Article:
Students attending the conference arrived on campus by bus at the
start of the school day and spent the morning getting a brief overview
of the University and its teacher preparation programs, followed by
visits to residence halls and classes. After lunch, the students divided
into smaller groups to engage in the “What Makes a Great Teacher?”
activity and to hear a presentation from UD’s undergraduate admissions
During the activity, teams of students traced the outline of one of
their classmates on a large sheet of paper, then labeled the drawing
with their own ideas of what qualities make up the ideal teacher.
Assisted by UD undergraduate education students, the groups also
discussed such subjects as the challenges facing teachers.
In the larger group discussion about preparing for college, Danny
Barrow, UD assistant director of admissions, told the students what
kinds of grades, test scores and high school classes the University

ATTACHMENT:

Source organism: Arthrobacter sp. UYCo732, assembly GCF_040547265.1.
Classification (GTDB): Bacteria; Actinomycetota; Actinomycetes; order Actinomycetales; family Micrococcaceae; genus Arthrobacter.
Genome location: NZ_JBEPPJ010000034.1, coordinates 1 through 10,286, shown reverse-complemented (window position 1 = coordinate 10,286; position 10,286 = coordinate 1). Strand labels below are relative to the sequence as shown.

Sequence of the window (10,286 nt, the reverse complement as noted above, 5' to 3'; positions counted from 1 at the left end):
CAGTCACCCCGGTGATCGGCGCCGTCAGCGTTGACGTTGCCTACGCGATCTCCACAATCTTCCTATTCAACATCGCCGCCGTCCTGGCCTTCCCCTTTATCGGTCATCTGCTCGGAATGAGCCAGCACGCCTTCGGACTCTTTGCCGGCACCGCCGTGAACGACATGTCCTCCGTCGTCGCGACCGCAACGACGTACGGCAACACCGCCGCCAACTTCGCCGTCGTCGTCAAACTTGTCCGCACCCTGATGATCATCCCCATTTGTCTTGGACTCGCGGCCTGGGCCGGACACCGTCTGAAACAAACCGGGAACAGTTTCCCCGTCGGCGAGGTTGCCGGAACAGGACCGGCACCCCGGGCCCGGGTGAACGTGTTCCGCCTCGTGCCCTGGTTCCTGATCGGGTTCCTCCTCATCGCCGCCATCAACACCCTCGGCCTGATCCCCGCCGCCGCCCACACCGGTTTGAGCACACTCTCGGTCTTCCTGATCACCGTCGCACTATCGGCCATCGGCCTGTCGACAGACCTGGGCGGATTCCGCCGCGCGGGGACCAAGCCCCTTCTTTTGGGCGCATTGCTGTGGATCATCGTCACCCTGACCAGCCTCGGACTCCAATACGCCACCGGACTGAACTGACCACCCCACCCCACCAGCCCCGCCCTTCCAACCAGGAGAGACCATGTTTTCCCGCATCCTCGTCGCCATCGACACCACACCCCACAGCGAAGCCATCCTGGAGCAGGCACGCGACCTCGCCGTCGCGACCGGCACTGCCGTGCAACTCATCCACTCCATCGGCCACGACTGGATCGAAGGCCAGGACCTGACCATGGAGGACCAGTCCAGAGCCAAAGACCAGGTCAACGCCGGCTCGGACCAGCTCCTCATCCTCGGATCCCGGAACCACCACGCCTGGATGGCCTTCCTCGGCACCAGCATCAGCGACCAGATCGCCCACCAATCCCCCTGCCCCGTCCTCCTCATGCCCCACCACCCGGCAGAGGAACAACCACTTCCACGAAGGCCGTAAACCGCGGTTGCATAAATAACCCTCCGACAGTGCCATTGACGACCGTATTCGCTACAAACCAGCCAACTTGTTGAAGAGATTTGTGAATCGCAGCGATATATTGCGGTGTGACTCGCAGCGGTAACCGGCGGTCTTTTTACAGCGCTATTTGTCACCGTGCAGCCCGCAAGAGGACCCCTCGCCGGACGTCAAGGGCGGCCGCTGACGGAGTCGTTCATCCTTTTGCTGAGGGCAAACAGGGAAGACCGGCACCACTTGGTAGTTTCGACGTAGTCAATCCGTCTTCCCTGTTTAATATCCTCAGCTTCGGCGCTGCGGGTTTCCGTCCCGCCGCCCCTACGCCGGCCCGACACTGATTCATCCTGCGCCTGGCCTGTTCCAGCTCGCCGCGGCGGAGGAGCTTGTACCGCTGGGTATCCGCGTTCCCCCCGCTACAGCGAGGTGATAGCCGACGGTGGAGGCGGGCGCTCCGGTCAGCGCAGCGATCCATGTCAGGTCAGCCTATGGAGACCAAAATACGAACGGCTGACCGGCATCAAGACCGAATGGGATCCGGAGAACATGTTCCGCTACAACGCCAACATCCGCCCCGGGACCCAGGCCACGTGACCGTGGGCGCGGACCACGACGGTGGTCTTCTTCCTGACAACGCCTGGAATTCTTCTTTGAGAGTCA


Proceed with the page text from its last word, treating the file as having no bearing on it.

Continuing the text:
looks for in assessing prospective students. But he said that
non-cognitive factors such as leadership qualities and resilience in
overcoming difficulties are considered as well.
He told the students that he was the first in his family to attend
college and that he sought out mentors to help him. Students asked
Barrow questions about the availability of scholarships and other
financial aid and about the University’s Commitment to Delawareans that provides a kind of roadmap for in-state students to follow in high school.
The conference was part of a program now in its third year that aims
to encourage secondary school students from diverse backgrounds to
consider a teaching career and to consider studying education at UD,
said Kate Scantlebury, director of the Center for Secondary Teacher
Education and a professor of chemistry and biochemistry and education.
The third important purpose of the program, she said, is for
participants “to learn about what college is like, how college is
different from high school and what it takes to be admitted and be
successful at the University of Delaware.”
Most of the students at the conference attended a similar program on
campus in the fall, Joyce said, and were eager to return. They have
shown interest in teaching at a variety of grade levels, from early
childhood to elementary to secondary school. Participants came from
Milford, Indian River, Sussex Central and Brandywine high schools,
Prestige Academy and Las Américas ASPIRA Academy, a dual-language
charter school near Newark.